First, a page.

A) Aromatic binding pocket of CBX5 (human HP1α) bound to H3K9me3 (PDB: 3FDT) B) Chromodomain CHD1 binding pocket with H3K4me3 (PDB: 2B2W). In both structures, the trimethylated lysines are displayed in ball and stick model with gray carbon atoms, key binding site residues are displayed in stick model with white carbon atoms.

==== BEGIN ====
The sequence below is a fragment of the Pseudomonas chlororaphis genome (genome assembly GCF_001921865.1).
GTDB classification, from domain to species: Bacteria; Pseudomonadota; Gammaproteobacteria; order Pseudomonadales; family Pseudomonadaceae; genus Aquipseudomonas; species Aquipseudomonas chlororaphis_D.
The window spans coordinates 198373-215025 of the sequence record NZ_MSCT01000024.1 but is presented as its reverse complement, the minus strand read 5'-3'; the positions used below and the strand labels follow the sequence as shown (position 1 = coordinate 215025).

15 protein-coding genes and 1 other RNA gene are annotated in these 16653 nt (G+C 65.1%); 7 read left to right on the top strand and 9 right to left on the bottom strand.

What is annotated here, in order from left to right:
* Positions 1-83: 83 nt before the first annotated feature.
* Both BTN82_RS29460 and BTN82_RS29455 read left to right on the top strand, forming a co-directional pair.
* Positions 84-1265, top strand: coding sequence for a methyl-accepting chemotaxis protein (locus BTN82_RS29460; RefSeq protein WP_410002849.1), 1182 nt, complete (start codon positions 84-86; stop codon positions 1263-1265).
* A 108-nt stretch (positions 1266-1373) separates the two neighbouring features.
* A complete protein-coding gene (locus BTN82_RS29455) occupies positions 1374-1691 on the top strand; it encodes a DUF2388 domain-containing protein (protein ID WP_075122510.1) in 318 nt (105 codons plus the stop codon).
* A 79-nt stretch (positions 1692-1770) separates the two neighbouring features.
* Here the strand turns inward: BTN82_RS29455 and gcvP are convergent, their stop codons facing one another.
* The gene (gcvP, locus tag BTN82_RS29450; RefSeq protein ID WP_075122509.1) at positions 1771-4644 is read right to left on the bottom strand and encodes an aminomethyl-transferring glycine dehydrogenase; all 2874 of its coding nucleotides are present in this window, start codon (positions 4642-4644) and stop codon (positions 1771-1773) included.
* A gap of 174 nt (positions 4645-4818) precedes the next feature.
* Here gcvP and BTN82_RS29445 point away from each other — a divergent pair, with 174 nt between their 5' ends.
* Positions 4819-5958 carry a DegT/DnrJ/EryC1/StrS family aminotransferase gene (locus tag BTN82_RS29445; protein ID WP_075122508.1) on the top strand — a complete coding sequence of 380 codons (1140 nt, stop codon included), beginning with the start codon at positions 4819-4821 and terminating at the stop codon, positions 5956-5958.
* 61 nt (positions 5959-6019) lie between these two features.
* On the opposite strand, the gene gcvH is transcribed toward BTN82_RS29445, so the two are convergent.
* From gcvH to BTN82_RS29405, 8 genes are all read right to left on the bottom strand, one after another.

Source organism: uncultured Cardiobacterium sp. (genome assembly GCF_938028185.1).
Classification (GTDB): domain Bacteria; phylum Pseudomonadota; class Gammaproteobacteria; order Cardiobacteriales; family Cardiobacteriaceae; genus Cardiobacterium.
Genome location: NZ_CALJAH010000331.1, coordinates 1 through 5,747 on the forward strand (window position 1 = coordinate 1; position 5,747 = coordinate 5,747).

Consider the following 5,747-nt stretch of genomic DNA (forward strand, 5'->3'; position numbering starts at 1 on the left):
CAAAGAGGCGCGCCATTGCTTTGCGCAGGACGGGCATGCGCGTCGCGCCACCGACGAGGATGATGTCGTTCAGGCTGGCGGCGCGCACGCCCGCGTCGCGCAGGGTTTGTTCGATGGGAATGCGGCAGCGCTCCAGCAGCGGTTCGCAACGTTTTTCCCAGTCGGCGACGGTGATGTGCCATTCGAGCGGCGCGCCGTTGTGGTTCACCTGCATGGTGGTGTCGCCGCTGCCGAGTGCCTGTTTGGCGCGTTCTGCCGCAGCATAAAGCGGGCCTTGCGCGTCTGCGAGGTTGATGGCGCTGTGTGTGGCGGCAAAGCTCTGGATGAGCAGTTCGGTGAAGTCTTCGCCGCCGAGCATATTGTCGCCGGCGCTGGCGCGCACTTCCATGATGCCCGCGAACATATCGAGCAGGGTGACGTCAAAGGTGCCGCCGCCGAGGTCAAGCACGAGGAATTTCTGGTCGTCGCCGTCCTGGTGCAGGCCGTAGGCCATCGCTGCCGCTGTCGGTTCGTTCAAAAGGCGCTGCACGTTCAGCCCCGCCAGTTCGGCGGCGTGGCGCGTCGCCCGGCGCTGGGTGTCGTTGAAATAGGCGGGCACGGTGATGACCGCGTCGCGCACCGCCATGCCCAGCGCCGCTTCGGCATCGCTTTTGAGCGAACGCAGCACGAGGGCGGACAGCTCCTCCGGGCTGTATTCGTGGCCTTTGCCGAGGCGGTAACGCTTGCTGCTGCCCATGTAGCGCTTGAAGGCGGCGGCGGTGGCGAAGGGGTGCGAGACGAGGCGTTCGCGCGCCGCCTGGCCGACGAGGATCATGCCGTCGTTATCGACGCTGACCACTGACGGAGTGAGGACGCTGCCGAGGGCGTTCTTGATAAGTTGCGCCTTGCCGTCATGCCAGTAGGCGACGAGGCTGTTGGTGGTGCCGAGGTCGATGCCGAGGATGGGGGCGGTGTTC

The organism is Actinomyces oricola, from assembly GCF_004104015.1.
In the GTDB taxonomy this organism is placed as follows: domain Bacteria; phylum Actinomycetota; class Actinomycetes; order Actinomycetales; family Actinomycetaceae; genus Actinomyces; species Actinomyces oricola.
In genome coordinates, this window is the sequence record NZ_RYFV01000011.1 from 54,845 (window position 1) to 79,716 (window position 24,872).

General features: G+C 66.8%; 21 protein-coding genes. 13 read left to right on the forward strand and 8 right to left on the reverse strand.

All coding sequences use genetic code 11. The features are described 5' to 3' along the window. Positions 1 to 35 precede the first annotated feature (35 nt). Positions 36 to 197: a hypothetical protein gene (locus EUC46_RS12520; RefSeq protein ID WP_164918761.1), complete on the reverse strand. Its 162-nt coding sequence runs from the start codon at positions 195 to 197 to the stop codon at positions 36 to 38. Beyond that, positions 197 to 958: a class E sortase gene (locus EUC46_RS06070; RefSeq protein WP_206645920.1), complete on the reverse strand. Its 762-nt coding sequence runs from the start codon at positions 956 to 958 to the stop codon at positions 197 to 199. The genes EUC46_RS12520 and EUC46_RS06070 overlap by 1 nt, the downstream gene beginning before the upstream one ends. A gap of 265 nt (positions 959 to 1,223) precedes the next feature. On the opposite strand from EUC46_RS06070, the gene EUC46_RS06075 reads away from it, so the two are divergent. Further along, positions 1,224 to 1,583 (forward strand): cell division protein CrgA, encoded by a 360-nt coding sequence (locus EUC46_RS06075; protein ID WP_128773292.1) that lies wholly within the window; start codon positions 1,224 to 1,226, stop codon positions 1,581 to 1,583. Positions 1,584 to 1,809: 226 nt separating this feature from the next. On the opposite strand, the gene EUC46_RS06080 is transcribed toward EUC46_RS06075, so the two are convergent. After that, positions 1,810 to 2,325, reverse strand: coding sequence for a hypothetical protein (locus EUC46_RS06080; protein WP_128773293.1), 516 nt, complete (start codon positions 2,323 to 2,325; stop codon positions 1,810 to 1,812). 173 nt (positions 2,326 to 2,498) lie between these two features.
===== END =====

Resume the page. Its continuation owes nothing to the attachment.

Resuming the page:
In comparison to HP1, methyl-lysine recognition by chromobox (CBX) proteins (for example, Polycomb) involve fewer contacts with the residues surrounding the methyl-lysine [68]. While this is often associated with a decrease in sequence selectivity, it can be envisioned that such non-sequence selective recognition domains are more amenable to inhibition by small molecules due to their limited binding sites. Furthermore, tandem chromodomains have been reported such as CHD (chromo helicase DNA-binding) proteins in which the two chromodomains are bridged by a two-helix linker to form a continuous surface. The human CHD1 double chromodomain, for example, interacts with H3K4 methylation sites, a hallmark of active chromatin. The two CHD1 chromodomains are seen to cooperatively interact with one methylated H3 tail at the chromodomain junction, using only two aromatic residues for methyl-lysine recognition in contrast to the 3-residue aromatic cage of HP1 (Fig. 7B) [69].